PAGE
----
The directors of the Mormon Tabernacle Choir, the head of acharitable foundation in Peru, an acclaimed athletics director, a young mother who helps orphans in Bulgaria, and a former BYU professor will be honored with university awards during Homecoming 2007.
Receiving Distinguished Service Awards are Craig D. Jessop (MA ’76) of North Salt Lake, Utah; Jerold J. Simons (’62) of Midway, Utah; Glen C. Tuckett (MS ’62) of Provo; and Mack J. Wilberg (BMU ’79) of Bluffdale, Utah. Deborah Dushku Gardner (BS ’96) of Providence, Utah, will receive the Service to Family Award, and the late Robert H. Slover will be honored with the Honorary Alumni Award.
The Distinguished Service Award is given to BYU alumni who have given outstanding service to their profession, community, nation, church, or university, and the Service to Family Award goes to alumni who render exceptional service to families, whether in the recipient’s home, community, or nation. The Honorary Alumni Award is designed for highly select BYU supporters who have rendered outstanding and significant service to the university.
Jessop has been the director of the Mormon Tabernacle Choir since 1995, and Wilberg has been the associate director since 1999. Together they created and nurtured the Orchestra at Temple Square and the Temple Square Chorale, led the Mormon Tabernacle Choir in tours, and prepared the choir for the Opening Ceremony of the 2002 Winter Olympic Games in Salt Lake City.
Jessop earned his bachelor’s degree from Utah State University, his master’s degree from BYU, and his doctorate from Stanford University. He has conducted the U.S. Air Force Heartland of America Band, the Band of U.S. Air Forces in Europe, and the U.S. Air Force Singing Sergeants.
Wilberg earned his bachelor’s degree from BYU and master’s and doctoral degrees from the University of Southern California. A former professor of music at BYU, Wilberg is a prominent choral music arranger and composer. For the past several years the prolific arranger has been Oxford University Press’s top-selling artist.
Simons and his wife, Ella, have helped more than 350,000 people through Hope Projects, their humanitarian organization designed to aid remnants of the Incas living high in the Andes Mountains. Simons provides materials and farm animal pairs to villages, and he teaches locals to do their own building, planting, and learning. Other projects consist of medical clinics; water systems; bathrooms with septic tank systems; school classrooms; technical colleges; and a jewelry, tile, and concrete facility. Simons earned his doctorate in education at Texas A&M.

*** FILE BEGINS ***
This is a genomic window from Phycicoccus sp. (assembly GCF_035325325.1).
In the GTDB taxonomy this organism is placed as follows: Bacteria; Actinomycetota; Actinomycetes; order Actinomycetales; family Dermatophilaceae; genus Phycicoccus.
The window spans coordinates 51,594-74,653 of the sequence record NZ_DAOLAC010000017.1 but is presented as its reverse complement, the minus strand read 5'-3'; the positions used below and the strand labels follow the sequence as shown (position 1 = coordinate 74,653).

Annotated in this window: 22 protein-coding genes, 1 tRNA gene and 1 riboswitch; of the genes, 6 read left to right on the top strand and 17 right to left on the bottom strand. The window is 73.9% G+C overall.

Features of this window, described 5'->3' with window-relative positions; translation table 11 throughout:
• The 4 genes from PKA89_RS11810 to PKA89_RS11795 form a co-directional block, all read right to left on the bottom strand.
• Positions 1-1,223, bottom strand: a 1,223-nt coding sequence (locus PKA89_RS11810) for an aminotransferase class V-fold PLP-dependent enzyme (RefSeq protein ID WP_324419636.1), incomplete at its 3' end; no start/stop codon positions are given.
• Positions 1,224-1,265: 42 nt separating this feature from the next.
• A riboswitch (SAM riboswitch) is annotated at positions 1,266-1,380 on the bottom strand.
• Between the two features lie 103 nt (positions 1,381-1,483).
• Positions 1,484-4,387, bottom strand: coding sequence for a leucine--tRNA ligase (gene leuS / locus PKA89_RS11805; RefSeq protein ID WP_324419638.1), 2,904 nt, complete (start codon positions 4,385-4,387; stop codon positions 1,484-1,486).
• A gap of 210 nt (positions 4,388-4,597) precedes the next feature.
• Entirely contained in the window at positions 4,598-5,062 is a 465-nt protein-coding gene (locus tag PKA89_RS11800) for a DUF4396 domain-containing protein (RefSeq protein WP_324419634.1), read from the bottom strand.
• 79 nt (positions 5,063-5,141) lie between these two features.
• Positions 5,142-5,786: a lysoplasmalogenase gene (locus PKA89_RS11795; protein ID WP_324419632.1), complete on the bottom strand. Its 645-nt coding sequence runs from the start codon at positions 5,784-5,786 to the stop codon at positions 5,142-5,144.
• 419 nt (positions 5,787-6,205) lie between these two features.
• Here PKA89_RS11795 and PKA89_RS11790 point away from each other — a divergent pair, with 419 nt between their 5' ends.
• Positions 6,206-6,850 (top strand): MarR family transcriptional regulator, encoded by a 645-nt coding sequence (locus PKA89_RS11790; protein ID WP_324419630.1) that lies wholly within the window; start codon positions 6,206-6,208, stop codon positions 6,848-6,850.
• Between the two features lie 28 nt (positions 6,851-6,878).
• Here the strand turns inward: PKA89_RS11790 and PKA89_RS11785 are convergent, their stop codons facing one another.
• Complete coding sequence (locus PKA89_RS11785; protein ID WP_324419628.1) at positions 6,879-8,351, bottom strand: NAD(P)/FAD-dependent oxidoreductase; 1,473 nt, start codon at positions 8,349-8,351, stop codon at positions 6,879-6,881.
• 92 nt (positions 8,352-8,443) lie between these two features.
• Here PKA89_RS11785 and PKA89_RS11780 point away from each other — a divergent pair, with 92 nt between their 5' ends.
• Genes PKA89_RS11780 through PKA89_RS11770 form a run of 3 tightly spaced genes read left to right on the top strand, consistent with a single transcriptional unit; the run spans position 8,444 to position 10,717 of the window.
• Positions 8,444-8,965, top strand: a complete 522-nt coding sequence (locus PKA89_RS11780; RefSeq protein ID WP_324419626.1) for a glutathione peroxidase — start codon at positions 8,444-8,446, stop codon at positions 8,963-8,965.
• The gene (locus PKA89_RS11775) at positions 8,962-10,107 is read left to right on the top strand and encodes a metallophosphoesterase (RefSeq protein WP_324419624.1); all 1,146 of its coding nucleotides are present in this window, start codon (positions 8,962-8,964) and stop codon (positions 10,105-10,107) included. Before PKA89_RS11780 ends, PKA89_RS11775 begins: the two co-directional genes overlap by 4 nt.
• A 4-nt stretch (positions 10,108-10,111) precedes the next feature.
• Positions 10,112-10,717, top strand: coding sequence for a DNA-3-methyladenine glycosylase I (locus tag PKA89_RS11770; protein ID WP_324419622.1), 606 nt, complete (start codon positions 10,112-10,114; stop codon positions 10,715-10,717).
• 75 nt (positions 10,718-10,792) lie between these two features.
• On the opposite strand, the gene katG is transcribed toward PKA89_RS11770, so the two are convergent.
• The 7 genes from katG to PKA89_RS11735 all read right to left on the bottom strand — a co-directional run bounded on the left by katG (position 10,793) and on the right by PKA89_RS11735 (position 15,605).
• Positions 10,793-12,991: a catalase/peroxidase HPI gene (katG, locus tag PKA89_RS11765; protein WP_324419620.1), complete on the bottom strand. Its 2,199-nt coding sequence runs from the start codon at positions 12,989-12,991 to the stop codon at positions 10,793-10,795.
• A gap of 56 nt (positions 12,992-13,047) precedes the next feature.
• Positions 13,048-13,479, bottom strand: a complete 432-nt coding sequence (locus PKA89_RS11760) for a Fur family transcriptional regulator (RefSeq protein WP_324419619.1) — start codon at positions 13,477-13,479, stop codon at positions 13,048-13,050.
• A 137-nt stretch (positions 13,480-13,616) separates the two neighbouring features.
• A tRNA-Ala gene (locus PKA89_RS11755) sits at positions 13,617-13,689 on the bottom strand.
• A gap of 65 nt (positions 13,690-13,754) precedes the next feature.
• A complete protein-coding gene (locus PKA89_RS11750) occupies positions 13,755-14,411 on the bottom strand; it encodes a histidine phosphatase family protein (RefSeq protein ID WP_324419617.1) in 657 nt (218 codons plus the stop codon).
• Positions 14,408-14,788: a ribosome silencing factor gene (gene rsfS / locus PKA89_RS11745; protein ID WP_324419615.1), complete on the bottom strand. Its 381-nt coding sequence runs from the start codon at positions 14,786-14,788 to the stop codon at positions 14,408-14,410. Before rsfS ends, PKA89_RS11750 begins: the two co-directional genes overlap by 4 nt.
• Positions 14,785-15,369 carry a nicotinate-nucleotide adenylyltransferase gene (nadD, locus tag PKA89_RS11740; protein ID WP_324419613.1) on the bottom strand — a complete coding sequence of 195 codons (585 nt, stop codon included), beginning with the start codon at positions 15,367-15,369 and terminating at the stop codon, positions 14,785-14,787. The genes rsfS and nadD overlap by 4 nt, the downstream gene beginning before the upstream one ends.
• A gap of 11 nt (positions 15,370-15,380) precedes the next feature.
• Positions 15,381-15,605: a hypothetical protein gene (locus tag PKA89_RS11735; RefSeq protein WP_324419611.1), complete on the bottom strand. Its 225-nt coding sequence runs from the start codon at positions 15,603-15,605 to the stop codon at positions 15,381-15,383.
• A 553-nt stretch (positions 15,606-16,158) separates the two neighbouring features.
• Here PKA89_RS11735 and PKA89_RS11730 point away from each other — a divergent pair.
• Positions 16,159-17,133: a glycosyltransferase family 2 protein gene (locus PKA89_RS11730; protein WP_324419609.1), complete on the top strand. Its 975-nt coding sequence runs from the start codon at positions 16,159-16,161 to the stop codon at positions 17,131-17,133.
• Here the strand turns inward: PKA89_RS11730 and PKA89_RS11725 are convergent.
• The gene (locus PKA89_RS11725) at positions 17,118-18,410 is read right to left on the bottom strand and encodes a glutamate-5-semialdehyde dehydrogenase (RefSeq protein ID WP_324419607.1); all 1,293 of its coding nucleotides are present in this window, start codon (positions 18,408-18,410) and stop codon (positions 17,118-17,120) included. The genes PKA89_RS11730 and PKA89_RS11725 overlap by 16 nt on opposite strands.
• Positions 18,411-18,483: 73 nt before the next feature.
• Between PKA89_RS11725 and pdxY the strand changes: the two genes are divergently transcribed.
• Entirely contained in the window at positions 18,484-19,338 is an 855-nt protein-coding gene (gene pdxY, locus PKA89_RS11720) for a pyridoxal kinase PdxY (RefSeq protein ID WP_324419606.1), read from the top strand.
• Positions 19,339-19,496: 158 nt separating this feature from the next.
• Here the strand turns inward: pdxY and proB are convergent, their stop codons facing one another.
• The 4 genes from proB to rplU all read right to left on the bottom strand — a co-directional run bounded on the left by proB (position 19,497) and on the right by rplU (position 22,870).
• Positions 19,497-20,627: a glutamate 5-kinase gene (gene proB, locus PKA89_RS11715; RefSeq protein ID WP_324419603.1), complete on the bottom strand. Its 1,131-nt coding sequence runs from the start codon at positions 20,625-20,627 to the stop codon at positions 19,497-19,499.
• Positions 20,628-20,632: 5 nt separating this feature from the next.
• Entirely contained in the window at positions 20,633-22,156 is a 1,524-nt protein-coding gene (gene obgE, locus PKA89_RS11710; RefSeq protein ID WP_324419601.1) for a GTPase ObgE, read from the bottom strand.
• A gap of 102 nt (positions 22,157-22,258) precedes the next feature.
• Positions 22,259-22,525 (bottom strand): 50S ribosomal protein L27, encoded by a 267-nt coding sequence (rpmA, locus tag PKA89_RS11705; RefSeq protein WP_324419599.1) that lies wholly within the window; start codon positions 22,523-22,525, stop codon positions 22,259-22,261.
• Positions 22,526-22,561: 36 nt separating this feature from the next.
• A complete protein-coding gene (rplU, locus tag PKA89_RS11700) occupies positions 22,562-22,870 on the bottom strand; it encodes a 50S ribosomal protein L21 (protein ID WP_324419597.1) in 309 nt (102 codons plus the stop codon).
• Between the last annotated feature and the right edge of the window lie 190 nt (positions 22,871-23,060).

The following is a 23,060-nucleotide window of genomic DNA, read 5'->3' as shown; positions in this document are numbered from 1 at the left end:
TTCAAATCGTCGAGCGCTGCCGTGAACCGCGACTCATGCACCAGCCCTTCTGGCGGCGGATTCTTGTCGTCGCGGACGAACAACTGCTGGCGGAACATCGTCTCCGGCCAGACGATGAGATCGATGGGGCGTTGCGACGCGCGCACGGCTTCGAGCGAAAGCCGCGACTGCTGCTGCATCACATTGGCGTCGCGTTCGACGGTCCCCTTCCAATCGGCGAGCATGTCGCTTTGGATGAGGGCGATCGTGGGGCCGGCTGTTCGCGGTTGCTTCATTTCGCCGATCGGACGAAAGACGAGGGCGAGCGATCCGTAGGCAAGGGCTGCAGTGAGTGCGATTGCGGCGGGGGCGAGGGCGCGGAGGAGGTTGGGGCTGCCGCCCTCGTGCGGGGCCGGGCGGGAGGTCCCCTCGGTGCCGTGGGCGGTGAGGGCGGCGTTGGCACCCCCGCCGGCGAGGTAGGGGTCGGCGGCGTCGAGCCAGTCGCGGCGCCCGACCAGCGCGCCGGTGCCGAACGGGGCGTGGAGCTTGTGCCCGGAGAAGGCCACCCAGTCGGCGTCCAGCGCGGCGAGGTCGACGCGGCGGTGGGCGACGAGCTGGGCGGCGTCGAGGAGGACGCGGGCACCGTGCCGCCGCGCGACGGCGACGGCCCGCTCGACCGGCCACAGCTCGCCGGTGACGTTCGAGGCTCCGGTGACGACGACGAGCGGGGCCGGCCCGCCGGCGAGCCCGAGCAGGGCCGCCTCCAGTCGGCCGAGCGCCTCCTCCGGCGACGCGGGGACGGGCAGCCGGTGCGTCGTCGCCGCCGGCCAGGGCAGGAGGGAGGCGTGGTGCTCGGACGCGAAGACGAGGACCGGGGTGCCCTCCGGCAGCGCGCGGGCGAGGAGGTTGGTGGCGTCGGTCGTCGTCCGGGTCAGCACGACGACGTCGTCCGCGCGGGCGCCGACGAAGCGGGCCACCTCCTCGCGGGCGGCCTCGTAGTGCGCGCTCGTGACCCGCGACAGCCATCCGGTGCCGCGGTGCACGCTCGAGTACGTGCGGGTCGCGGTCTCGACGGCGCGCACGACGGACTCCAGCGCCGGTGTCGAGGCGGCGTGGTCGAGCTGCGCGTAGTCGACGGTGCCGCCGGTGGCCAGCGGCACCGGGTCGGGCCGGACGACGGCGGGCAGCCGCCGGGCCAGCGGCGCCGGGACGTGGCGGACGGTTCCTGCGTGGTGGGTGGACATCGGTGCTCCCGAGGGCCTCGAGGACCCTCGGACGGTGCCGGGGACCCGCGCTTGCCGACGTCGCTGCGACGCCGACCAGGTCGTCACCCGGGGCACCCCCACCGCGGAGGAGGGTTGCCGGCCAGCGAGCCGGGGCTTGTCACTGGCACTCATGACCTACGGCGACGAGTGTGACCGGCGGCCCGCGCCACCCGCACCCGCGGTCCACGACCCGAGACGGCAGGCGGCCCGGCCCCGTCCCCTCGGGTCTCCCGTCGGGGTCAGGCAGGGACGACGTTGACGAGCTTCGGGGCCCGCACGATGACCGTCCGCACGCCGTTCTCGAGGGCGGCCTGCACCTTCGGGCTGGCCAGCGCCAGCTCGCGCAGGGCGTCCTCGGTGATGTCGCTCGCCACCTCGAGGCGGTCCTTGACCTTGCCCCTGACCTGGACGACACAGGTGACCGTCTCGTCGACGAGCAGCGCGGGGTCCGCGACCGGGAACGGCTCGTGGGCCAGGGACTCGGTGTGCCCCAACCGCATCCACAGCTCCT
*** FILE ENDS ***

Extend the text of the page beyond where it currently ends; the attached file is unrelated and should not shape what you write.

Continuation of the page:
In his more than 35 years as a teacher, coach, administrator, and ecclesiastical leader, Tuckett has been an extraordinary representative of BYU. During his 17 years as an athletic director, he was a driving force in the expansion of the football stadium from 30,000 to 65,000 seats, and under his leadership additional facilities were developed for tennis, soccer, swimming, track, and baseball. He served as athletic director at the University of Alabama after his retirement from BYU and has been inducted into the BYU Athletic Hall of Fame, the National Association of Collegiate Directors of Athletics Hall of Fame, the American Baseball Coaches Association Hall of Fame, and the Utah Sports Hall of Fame. Tuckett earned both his master’s and doctoral degrees from BYU.
Gardner’s mission to Bulgaria prompted the full-time mother of five to focus on humanitarian aid. She cofounded One Heart Bulgaria, which improves the lives of children in 15 Bulgarian orphanages. As the foundation’s executive director, Gardner has organized projects including an immunization program, orphanage renovations, an orphan nurturing program, and a hydrocephalus program that provides life-saving shunts and surgeries for infants and young children. Additionally, she has created a jobs program and a halfway home for teenagers. Gardner guided her 9-year-old daughter in a fund-raising project that raised $1,200 to provide birthday and Christmas parties for orphans.
An emeritus BYU professor of political science and public administration, Slover’s academic career was augmented with government service. He was a colonel in the U.S. Army and was a leading expert on civil affairs and military government, responsible for the entire American military in Asia. As a BYU bishop, he and his counselors developed the idea of family home evening groups among students, and it became a university-wide program. He was a mission president and temple president in Seoul, Korea.